We will be installing Jenkins using the native package available for the RHEL/Fedora/CentOS. There is another way of installing the Jenkins which includes deploying the Jenkins war file which you can see here

Installing Java:

The prerequisite of installing Jenkins is to setup a Java Virtual Machine on your system. This will be done by installing a latest OpenJDK package. Before that, we will be installing EPEL repository for RHEL 7. You can download the epel package from fedora project URL using wget command and if in case wget is not installed on your machine install it using yum.

# yum install wget

# wget https://dl.fedoraproject.org/pub/epel/epel-release-latest-7.noarch.rpm

# yum install epel-release-latest-7.noarch.rpm

You can do a yum search OpenJDK to know the available JDK packages.

# yum install java-1.8.0-openjdk-devel.x86_64

Verify the java installation as below,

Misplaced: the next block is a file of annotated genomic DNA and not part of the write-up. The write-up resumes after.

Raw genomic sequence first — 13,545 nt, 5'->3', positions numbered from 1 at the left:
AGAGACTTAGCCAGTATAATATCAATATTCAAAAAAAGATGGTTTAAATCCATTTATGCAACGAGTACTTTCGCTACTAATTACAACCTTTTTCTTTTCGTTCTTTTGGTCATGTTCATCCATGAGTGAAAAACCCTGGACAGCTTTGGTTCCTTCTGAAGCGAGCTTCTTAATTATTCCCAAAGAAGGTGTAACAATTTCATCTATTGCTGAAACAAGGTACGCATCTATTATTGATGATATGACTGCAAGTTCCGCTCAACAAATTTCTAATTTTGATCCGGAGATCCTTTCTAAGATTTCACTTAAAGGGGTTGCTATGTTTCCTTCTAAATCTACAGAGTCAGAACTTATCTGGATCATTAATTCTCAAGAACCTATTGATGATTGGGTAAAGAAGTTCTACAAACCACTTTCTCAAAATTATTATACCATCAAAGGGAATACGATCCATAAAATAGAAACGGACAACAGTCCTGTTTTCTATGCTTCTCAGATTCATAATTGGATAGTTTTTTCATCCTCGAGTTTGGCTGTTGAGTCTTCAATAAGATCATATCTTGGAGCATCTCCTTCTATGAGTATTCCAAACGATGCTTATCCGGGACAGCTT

# java -version
openjdk version "1.8.0_121"
OpenJDK Runtime Environment (build 1.8.0_121-b13)
OpenJDK 64-Bit Server VM (build 25.121-b13, mixed mode)

Next step is to set the environment variables namely JAVA_HOME and JRE_HOME. This is used by the Java applications to identify the Java virtual machine path. This is accomplished by adding these environment variables to the file /etc/profile.

export JAVA_HOME=/usr/lib/jvm/jre-1.8.0-openjdk
export JRE_HOME=/usr/lib/jvm/jre

Once this is added you can reload the environment variables from /etc/profile by executing,

# source /etc/profile

Installing Apache Ant and Apache Maven:

The next step is to install the apache foundation siblings Ant and Maven. These siblings are used while building Java based application in Jenkins. Both these packages can be downloaded from the respective project site as a tarball.


# wget http://redrockdigimark.com/apachemirror//ant/binaries/apache-ant-1.10.0-bin.tar.gz

# wget http://redrockdigimark.com/apachemirror/maven/maven-3/3.3.9/binaries/apache-maven-3.3.9-bin.tar.gz